Closing the gap between doctors and patients

A trip to the doctor can be confusing for patients unfamiliar with medical industry terms. In Southern California, doctors and educators are committed to bridging this divide by studying the science behind clear communication.

TRANSCRIPT

A trip to the doctor can be confusing for patients unfamiliar with medical-industry terms.

In Southern California, doctors and educators are committed to bridging this divide by studying the science behind clear communication.

Here's the story.

'You have cancer' -- three of the most frightening words anyone can hear.

It was true for Patricia Darby when she was first diagnosed with breast cancer, in 2008.

It was really surprising and also scary.

Darby was just days away from a dream vacation to Italy when she got the news.

It sets off a bomb in your life with regards to your schedule, and, of course, you're afraid.

That's the most important thing is to take care of the health issue.

But all these things fly at once in your brain.

Just as important as her treatment plan was Darby's ability to communicate with her doctor.

Lawrence Wagman has been breaking bad news to patients for years.

He knows the pitfalls in patient-doctor communication.

I think the biggest error in communication is jargon.

I really do.

Abbreviations, words that you use with your colleagues but you can't use with your patients.

And those are the things where people just misinterpret it.

I mean, simple things, like benign and malignant can be misinterpreted.

Lisa Sparks is an expert in the field of health communication and messaging.

She teaches it as a leading researcher, even consults to the entertainment industry on medical messaging in Hollywood.

Sparks says 80% of medical errors are due to communication breakdowns.

And the science of communication begins with the doctor-patient relationship.

And what kind of cues are they getting back?

And hopefully they're paying attention to those feedback cues and then adjusting the message and maybe framing it in a different way and reading the nonverbal cues of the patient and the caregiver that might be with them or family member.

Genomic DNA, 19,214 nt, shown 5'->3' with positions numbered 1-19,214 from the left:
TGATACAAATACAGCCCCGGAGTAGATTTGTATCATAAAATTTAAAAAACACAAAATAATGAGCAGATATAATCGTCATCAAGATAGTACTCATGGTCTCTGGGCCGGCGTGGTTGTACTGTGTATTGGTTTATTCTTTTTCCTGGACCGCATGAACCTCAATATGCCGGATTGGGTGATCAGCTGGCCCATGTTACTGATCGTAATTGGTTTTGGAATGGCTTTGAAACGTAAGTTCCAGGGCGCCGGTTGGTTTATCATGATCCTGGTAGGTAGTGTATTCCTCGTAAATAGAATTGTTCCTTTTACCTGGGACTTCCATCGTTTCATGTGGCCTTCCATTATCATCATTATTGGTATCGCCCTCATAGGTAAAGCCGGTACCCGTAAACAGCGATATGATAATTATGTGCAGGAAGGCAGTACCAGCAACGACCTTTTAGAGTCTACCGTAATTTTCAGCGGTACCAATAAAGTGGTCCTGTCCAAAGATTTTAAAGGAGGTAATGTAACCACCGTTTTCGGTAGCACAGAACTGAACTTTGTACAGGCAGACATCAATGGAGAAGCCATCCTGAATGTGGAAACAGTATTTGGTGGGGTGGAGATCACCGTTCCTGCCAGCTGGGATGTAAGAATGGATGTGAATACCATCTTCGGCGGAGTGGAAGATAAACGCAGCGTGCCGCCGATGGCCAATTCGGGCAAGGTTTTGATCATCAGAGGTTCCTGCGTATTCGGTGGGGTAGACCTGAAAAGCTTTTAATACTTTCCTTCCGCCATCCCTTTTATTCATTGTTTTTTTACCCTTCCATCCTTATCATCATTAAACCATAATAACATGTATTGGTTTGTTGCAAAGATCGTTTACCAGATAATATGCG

The cues are very, very important.

And the questions are very important, because a patient can ask you a question that tells you that you haven't really said something that they understand.

That's when, Sparks says, the doctors need to be well-versed in the science of communication.

Through asking questions, like, asking them what they understand -- 'Can you repeat back to me what you understand?

Can you explain?

What kinds of questions do you have for me?'

And then starting to probe from those questions, 'cause, a lot of times, the patient will say, 'Oh, no, I don't have any questions,' because they're just so freaked out, they want to get out of there.

'Do you understand?'

Wait and listen.

'You sure you understand.'

And, sometimes, you can see that doubt in somebody's face.

So before you move on, you say, 'I know you need to ask me a question before we go any further.'

Sparks says the science of communication can save lives, especially when patients take charge of the conversation.

You know, you need to be a savvy consumer of health information, as well, and you're responsible for your care and you're responsible for making sure that you're getting the information you need from your provider team.

And if you don't get it from one person, keep going down the chain of your provider team until you really are starting to understand the issue, 'cause it's definitely a two-way street.

For Darby, the rapport with Dr. Wagman gave her the confidence to fight and survive.

You felt like you were most important patient, when, rest assured, my small, small cancer is definitely not Dr. Wagman's biggest case.

He gave me a very wonderful feeling of confidence, and I just felt, you know, comfortable to talk and to be heard.

I do feel grateful for that.